James Mackler

More about Kuwait

I am scheduled to have my first environmental training flight today. Everyone has to do a few of the desert flights before we move on to Iraq. Things here are still uneventful. I carry my M-4 rifle everywhere I go (but we havnt been issued ammo). Most of my time is spent waiting for our next meal and napping. I expect the pace to pick up a little now that we are doing some traiining.

My brother asked me who works in the taco bell, subway, etc. Its a good question. All of the facilities are staffed by foreign nationals. They are mostly pakistanis, indians, and neplalise. It seems that Kuwaitis do not do manual labor. I dont know who will be working at the facilities in Iraq.

I should be living in a CHU (containiner housing unit) in iraq within the next few weeks and have personal internet access. I just heard that we will have seven people per CHU. That is going to be very tight but pobably better than 50 to a tent.

Kuwait (ing)

All is stil well here in Kuwait. My address, as of October 15th, will be:

James Mackler
B/5-101st AVN RGT, 101 AVN BDE, 101 ABN DIV
APO AE09369

The post office has flat rate, priority mail cartons that can be sent for $7.70 and take about a week to arrive. Food, games, movies, books, pictures, and words of encouragement would all be great.

Everything is going well. I will write more when I have better internet access.

The attached pictures are from when we were wating in Germany for our plane to be serviced and when we were waiting outside of Kuwait City for our bus.

Im Here

I am sitting in an air-conditioned trailer filled with internet terminals. I arrived in Kuwait early this morning after a very long trip.

We reported to the Hanger at 1500 and departed for Germany a little after midnight. We then flew for 8 hours to Frankfurt where we waited for 2 hours as the plane was serviced. The saga then continued for a 5 hour flight to Kuwait city. From Kuwait city it was a 3 hour bus ride to Camp Buering.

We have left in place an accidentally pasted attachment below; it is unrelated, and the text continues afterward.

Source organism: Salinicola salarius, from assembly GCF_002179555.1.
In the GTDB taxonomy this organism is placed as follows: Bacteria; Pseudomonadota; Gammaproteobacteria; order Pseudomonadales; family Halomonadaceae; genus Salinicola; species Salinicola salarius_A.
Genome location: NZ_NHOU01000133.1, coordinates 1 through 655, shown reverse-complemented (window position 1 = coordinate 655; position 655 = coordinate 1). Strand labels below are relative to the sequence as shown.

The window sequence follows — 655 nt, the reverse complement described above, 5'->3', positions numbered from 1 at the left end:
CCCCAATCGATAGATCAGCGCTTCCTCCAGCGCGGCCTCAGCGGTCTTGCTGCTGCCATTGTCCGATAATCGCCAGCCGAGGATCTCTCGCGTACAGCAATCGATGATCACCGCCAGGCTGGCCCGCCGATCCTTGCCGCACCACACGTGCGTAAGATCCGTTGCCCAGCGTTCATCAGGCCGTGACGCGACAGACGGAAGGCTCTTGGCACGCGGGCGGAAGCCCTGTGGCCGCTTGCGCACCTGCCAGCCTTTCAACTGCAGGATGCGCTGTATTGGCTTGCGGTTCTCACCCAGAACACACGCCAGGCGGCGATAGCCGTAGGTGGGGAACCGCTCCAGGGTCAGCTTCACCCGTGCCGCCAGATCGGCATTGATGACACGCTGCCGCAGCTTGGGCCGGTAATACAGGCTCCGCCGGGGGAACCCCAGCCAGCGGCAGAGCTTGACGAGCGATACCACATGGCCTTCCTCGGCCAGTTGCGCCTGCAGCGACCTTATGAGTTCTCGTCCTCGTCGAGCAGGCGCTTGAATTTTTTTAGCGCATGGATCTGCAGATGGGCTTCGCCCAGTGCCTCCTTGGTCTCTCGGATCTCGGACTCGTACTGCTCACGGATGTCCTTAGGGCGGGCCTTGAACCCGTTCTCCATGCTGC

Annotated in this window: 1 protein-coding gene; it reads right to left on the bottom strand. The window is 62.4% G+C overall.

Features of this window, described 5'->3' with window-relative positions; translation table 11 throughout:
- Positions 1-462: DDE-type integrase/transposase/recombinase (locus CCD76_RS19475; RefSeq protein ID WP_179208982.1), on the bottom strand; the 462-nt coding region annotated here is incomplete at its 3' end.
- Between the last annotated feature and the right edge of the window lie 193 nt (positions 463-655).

I must say that I am pleasantly surprised with the accomodations so far. We will be here for about two weeks as we get qualified in desert flying. The area is incredibly hot and barren. The high today will be 102. There are, however, creature comforts. My company is living in a very large, air-conditioned tent complete with a wood floor, electric lights and power outlets. We are sleeping on cots and nearly everyone has hooked up their computers and MP3 players. Camp Buerring has trailers housing a taco bell, a chinese restaurant, a pizza place, an internet cafe, a coffee shop, and two dining facilities. It also has warm showers and flush toilets. Woo-hoo!

It is not perfect, of course. The sand is everywhere and the temperature and wind make it worse. There are about 30 of us sharing a bit tent so there is really no privacy. We have to be in uniform all the time and tote around our rifles everywhere. All in all, however, this is not a bad place to begin the year-long countdown.

Once I have access to a high speed internet connection I will begin to send pictures. I dont have an address to give you yet because, by the time anything would arrive here my company would, most likely have moved on to Iraq.

When are we going?

I have been given several departure dates and times over the past few days. I dont want to get specific (since it will change anyway) but I am certain that I will be on my way to the middle east within the next seven days. The constantly changing itinerrary is, as you can imagine, frustrating for me and my family. I still need to get used to surfing the unpredictable waves that are military plans.